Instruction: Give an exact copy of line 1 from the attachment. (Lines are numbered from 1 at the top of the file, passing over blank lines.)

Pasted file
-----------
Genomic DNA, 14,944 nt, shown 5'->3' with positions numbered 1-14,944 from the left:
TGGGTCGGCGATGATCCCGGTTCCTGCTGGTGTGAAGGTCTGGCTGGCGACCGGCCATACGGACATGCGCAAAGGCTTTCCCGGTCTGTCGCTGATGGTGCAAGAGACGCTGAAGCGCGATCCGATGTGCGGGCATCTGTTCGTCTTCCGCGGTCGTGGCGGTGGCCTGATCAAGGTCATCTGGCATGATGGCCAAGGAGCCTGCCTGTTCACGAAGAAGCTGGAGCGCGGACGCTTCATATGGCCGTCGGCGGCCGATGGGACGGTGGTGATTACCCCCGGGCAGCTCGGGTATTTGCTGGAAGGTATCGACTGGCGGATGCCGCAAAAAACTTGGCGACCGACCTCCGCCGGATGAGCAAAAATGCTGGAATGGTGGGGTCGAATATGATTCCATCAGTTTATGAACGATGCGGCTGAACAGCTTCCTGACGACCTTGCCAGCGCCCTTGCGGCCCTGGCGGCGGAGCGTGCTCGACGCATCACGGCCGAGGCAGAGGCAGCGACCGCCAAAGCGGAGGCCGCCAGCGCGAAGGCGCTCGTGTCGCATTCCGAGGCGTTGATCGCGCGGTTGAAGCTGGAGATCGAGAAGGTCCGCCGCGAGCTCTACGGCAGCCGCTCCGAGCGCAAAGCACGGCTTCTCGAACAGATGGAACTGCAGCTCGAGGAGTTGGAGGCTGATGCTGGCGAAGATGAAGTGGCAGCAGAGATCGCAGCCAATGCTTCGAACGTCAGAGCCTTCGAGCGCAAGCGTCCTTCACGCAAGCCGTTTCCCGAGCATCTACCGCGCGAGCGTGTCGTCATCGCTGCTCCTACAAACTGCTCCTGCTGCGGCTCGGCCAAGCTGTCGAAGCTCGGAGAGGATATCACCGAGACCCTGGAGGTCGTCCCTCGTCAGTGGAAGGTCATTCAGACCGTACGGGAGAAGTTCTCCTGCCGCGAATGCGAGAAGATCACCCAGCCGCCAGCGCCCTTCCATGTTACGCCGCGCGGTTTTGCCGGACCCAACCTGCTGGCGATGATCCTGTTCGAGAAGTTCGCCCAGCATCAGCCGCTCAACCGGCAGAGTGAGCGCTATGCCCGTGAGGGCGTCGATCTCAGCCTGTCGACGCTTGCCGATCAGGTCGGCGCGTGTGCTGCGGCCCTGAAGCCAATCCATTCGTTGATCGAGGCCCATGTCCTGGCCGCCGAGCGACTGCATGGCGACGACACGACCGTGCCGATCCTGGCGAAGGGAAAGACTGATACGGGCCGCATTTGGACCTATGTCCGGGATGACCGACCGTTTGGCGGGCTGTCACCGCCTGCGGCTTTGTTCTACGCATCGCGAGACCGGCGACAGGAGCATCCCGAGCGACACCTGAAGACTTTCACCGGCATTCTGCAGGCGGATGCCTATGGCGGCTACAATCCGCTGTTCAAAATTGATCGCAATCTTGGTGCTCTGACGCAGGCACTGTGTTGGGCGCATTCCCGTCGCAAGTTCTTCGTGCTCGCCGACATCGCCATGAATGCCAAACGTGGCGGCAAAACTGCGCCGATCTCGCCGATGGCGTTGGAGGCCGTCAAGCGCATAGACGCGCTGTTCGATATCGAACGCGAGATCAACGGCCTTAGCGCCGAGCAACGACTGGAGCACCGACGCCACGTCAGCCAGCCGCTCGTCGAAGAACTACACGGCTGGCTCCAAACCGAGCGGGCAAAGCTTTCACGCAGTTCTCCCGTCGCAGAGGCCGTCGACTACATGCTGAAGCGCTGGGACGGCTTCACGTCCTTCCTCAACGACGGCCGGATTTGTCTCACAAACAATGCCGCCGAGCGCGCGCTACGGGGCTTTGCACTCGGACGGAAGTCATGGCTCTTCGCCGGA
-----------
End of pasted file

Genomic DNA, 14,944 nt, shown 5'->3' with positions numbered 1-14,944 from the left: